Estrogen receptor and progesterone receptor as predictive biomarkers of response to endocrine therapy: a prospectively powered pathology study in the Tamoxifen and Exemestane Adjuvant Multinational trial.
Author(s): Bartlett JM, Brookes CL, Robson T, van de Velde CJ, Billingham LJ, Campbell FM, Grant M, Hasenburg A, Hille ET, Kay C, Kieback DG, Putter H, Markopoulos C, Kranenbarg EM, Mallon EA, Dirix L, Seynaeve C, Rea D
Affiliation(s): Endocrine Cancer Group, Edinburgh Cancer Research Centre, Western General Hospital, Crewe Rd South, Edinburgh, EH4 2XR, United Kingdom. John.Bartlett@ed.ac.uk
Publication date & source: 2011-04-20, J Clin Oncol., 29(12):1531-8. Epub 2011 Mar 21.
Publication type: Clinical Trial, Phase III; Comparative Study; Multicenter Study; Randomized Controlled Trial; Research Support, Non-U.S. Gov't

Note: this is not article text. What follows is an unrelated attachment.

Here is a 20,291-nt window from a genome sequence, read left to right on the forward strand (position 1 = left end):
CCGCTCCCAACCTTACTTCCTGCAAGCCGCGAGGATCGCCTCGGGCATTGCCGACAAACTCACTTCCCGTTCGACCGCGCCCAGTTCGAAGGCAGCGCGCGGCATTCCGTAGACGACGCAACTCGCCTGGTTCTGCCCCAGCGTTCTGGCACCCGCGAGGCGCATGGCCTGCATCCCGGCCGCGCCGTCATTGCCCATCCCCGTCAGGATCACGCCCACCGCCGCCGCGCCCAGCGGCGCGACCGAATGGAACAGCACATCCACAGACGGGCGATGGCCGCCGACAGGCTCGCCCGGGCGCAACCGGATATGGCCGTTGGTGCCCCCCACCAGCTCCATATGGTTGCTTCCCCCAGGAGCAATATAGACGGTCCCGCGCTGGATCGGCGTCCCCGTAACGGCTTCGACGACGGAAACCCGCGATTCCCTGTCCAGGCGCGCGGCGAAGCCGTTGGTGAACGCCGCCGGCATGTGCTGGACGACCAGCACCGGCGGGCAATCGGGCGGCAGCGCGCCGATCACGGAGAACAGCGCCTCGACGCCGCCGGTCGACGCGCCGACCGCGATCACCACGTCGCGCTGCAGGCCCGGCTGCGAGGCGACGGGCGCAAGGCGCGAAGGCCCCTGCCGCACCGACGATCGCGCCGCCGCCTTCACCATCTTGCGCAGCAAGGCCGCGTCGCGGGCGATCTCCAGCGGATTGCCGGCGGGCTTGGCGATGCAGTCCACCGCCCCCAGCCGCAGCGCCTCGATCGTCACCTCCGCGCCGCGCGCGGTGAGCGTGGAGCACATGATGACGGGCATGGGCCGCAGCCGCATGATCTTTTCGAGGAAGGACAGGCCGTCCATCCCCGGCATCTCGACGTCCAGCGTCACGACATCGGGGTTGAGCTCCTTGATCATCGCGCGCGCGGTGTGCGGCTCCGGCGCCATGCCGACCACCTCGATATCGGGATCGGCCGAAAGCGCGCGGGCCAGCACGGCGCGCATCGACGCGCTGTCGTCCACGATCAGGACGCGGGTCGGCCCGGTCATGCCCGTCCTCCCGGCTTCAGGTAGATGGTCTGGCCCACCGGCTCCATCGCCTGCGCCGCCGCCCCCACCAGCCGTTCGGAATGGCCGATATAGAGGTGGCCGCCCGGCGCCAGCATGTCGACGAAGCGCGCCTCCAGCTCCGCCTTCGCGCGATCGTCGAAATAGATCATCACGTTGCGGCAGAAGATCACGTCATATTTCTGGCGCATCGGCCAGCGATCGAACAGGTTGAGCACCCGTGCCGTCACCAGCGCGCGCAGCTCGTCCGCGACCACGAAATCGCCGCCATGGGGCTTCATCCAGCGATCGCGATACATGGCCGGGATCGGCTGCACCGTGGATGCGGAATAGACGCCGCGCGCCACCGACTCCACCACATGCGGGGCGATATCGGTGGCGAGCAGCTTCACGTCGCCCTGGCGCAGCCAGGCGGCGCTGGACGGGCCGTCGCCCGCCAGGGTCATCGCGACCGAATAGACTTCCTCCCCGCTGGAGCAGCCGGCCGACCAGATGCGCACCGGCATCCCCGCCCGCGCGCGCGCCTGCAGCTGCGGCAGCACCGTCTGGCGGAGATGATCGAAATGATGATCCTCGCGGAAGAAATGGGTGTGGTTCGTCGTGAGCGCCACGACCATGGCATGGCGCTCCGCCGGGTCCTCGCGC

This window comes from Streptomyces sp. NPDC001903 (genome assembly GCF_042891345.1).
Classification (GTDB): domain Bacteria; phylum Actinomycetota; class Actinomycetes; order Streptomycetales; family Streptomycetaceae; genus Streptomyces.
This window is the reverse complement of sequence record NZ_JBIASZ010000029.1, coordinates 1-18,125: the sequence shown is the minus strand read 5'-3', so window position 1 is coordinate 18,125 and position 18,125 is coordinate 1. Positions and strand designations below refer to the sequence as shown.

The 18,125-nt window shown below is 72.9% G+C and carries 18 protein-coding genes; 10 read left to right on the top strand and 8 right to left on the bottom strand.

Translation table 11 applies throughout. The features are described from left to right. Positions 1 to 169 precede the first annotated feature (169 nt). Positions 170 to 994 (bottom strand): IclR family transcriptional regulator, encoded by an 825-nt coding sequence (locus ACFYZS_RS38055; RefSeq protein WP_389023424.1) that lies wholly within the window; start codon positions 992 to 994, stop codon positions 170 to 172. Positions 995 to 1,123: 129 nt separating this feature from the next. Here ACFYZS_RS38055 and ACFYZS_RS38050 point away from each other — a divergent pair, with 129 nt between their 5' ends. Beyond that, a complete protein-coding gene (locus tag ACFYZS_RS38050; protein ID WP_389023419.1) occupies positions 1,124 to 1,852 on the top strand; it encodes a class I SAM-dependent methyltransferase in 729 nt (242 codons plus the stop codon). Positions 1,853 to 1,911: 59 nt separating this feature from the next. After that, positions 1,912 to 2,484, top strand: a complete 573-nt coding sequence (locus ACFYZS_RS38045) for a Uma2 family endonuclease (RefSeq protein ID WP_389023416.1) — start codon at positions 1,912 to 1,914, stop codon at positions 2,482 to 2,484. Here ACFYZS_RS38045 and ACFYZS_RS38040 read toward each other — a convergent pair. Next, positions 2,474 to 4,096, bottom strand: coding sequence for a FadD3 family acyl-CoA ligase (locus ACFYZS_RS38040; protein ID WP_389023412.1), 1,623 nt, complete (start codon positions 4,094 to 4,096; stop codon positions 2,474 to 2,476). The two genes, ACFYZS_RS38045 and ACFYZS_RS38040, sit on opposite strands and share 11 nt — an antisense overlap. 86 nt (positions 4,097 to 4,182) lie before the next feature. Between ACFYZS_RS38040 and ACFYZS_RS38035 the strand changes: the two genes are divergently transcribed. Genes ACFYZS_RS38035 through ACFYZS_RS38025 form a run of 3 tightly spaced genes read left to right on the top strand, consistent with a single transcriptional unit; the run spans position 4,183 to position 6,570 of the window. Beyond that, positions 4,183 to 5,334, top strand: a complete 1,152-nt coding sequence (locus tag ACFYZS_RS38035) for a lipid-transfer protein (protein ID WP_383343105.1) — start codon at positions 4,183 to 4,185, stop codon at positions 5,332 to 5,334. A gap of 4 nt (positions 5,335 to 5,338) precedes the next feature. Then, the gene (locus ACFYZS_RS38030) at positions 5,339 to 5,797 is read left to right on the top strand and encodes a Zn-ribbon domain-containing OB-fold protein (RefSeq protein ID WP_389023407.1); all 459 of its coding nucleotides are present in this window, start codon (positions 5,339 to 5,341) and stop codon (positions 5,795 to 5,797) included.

PURPOSE: The Tamoxifen and Exemestane Adjuvant Multinational (TEAM) trial included a prospectively planned pathology substudy testing the predictive value of progesterone receptor (PgR) expression for outcome of estrogen receptor-positive (ER-positive) early breast cancer treated with exemestane versus tamoxifen. PATIENTS AND METHODS: Pathology blocks from 4,781 TEAM patients randomly assigned to exemestane versus tamoxifen followed by exemestane for 5 years of total therapy were collected centrally, and tissue microarrays were constructed from samples from 4,598 patients. Quantitative analysis of hormone receptors (ER and PgR) was performed by using image analysis and immunohistochemistry, and the results were linked to outcome data from the main TEAM trial and analyzed relative to disease-free survival and treatment. RESULTS: Of 4,325 eligible ER-positive patients, 23% were PgR-poor (Allred < 4) and 77% were PgR- rich (Allred >/= 5). No treatment-by-marker effect for PgR was observed for exemestane versus tamoxifen (PgR-rich hazard ratio [HR], 0.83; 95% CI, 0.65 to 1.05; PgR-poor HR, 0.85; 95% CI, 0.61 to 1.19; P = .88 for interaction). Both PgR and ER expression were associated with patient prognosis in univariate (PgR HR, 0.53; 95% CI, 0.43 to 0.65; P < .001; ER HR, 0.66; 95% CI, 0.51 to 0.86; P = .002), and multivariate analyses (P < .001 and P = .001, respectively). A trend toward a treatment-by-marker effect for ER-rich patients was observed. CONCLUSION: Preferential exemestane versus tamoxifen treatment benefit was not predicted by PgR expression; conversely, patients with ER-rich tumors may derive additional benefit from exemestane. Quantitative analysis of ER and PgR expression provides highly significant information on risk of early relapse (within 1 to 3 years) during treatment.